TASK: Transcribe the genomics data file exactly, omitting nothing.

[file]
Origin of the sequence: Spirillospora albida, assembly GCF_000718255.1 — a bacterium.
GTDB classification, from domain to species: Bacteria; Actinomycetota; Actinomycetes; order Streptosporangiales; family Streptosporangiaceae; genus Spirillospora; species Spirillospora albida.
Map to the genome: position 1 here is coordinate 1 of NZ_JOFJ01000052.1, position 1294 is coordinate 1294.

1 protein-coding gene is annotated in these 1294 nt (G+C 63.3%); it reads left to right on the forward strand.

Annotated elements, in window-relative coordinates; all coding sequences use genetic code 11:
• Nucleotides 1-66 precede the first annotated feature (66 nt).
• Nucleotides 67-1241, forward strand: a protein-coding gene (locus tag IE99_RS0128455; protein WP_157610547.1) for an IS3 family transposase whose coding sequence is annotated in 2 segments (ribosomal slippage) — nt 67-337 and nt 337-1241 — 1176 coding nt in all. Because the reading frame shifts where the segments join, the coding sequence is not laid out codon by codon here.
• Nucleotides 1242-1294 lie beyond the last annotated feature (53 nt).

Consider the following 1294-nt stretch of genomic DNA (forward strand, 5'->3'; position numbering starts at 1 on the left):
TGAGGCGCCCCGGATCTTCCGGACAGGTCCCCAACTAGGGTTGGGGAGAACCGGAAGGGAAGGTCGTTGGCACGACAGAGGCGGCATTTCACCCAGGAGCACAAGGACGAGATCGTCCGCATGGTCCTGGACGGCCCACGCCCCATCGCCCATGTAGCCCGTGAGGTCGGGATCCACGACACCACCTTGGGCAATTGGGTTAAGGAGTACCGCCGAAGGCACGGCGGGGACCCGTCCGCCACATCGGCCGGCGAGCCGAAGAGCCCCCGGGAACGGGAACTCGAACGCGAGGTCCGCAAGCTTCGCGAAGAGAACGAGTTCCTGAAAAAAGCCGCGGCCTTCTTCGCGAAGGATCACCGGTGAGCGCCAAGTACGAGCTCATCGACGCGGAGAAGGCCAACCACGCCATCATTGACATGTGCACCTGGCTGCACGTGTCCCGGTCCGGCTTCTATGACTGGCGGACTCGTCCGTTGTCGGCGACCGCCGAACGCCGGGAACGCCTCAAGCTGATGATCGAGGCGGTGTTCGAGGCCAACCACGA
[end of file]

Origin of the sequence: Spirillospora albida, assembly GCF_000718255.1 — a bacterium.
GTDB classification, from domain to species: Bacteria; Actinomycetota; Actinomycetes; order Streptosporangiales; family Streptosporangiaceae; genus Spirillospora; species Spirillospora albida.
Map to the genome: position 1 here is coordinate 1 of NZ_JOFJ01000052.1, position 1294 is coordinate 1294.

1 protein-coding gene is annotated in these 1294 nt (G+C 63.3%); it reads left to right on the forward strand.

Annotated elements, in window-relative coordinates; all coding sequences use genetic code 11:
• Nucleotides 1-66 precede the first annotated feature (66 nt).
• Nucleotides 67-1241, forward strand: a protein-coding gene (locus tag IE99_RS0128455; protein WP_157610547.1) for an IS3 family transposase whose coding sequence is annotated in 2 segments (ribosomal slippage) — nt 67-337 and nt 337-1241 — 1176 coding nt in all. Because the reading frame shifts where the segments join, the coding sequence is not laid out codon by codon here.
• Nucleotides 1242-1294 lie beyond the last annotated feature (53 nt).

Consider the following 1294-nt stretch of genomic DNA (forward strand, 5'->3'; position numbering starts at 1 on the left):
TGAGGCGCCCCGGATCTTCCGGACAGGTCCCCAACTAGGGTTGGGGAGAACCGGAAGGGAAGGTCGTTGGCACGACAGAGGCGGCATTTCACCCAGGAGCACAAGGACGAGATCGTCCGCATGGTCCTGGACGGCCCACGCCCCATCGCCCATGTAGCCCGTGAGGTCGGGATCCACGACACCACCTTGGGCAATTGGGTTAAGGAGTACCGCCGAAGGCACGGCGGGGACCCGTCCGCCACATCGGCCGGCGAGCCGAAGAGCCCCCGGGAACGGGAACTCGAACGCGAGGTCCGCAAGCTTCGCGAAGAGAACGAGTTCCTGAAAAAAGCCGCGGCCTTCTTCGCGAAGGATCACCGGTGAGCGCCAAGTACGAGCTCATCGACGCGGAGAAGGCCAACCACGCCATCATTGACATGTGCACCTGGCTGCACGTGTCCCGGTCCGGCTTCTATGACTGGCGGACTCGTCCGTTGTCGGCGACCGCCGAACGCCGGGAACGCCTCAAGCTGATGATCGAGGCGGTGTTCGAGGCCAACCACGA